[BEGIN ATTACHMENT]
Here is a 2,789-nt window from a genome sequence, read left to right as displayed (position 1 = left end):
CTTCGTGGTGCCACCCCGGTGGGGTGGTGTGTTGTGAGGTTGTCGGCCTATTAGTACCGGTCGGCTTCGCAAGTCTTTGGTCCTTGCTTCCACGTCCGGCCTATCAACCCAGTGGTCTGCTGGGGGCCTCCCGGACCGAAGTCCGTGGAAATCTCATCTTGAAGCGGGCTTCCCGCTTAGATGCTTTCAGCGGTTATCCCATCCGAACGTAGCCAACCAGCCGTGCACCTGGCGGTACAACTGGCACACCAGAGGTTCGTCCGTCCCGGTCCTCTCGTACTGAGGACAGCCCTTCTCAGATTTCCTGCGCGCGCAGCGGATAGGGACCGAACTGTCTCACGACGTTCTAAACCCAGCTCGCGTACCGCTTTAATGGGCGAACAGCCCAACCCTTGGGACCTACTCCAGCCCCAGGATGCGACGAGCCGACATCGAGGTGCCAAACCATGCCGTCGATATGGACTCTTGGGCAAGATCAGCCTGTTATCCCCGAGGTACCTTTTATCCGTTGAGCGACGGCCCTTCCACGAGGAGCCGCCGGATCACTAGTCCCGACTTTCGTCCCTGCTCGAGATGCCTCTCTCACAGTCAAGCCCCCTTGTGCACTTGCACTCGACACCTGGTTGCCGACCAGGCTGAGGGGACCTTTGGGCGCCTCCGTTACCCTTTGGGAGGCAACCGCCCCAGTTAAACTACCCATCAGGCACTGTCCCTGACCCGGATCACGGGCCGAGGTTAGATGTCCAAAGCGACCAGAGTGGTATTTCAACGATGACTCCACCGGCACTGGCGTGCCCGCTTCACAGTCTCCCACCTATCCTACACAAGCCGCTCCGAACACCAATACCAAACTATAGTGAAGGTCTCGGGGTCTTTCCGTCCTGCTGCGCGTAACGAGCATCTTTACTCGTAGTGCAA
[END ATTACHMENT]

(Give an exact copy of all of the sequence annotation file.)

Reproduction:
Here is a 2,789-nt window from a genome sequence, read left to right as displayed (position 1 = left end):
CTTCGTGGTGCCACCCCGGTGGGGTGGTGTGTTGTGAGGTTGTCGGCCTATTAGTACCGGTCGGCTTCGCAAGTCTTTGGTCCTTGCTTCCACGTCCGGCCTATCAACCCAGTGGTCTGCTGGGGGCCTCCCGGACCGAAGTCCGTGGAAATCTCATCTTGAAGCGGGCTTCCCGCTTAGATGCTTTCAGCGGTTATCCCATCCGAACGTAGCCAACCAGCCGTGCACCTGGCGGTACAACTGGCACACCAGAGGTTCGTCCGTCCCGGTCCTCTCGTACTGAGGACAGCCCTTCTCAGATTTCCTGCGCGCGCAGCGGATAGGGACCGAACTGTCTCACGACGTTCTAAACCCAGCTCGCGTACCGCTTTAATGGGCGAACAGCCCAACCCTTGGGACCTACTCCAGCCCCAGGATGCGACGAGCCGACATCGAGGTGCCAAACCATGCCGTCGATATGGACTCTTGGGCAAGATCAGCCTGTTATCCCCGAGGTACCTTTTATCCGTTGAGCGACGGCCCTTCCACGAGGAGCCGCCGGATCACTAGTCCCGACTTTCGTCCCTGCTCGAGATGCCTCTCTCACAGTCAAGCCCCCTTGTGCACTTGCACTCGACACCTGGTTGCCGACCAGGCTGAGGGGACCTTTGGGCGCCTCCGTTACCCTTTGGGAGGCAACCGCCCCAGTTAAACTACCCATCAGGCACTGTCCCTGACCCGGATCACGGGCCGAGGTTAGATGTCCAAAGCGACCAGAGTGGTATTTCAACGATGACTCCACCGGCACTGGCGTGCCCGCTTCACAGTCTCCCACCTATCCTACACAAGCCGCTCCGAACACCAATACCAAACTATAGTGAAGGTCTCGGGGTCTTTCCGTCCTGCTGCGCGTAACGAGCATCTTTACTCGTAGTGCAA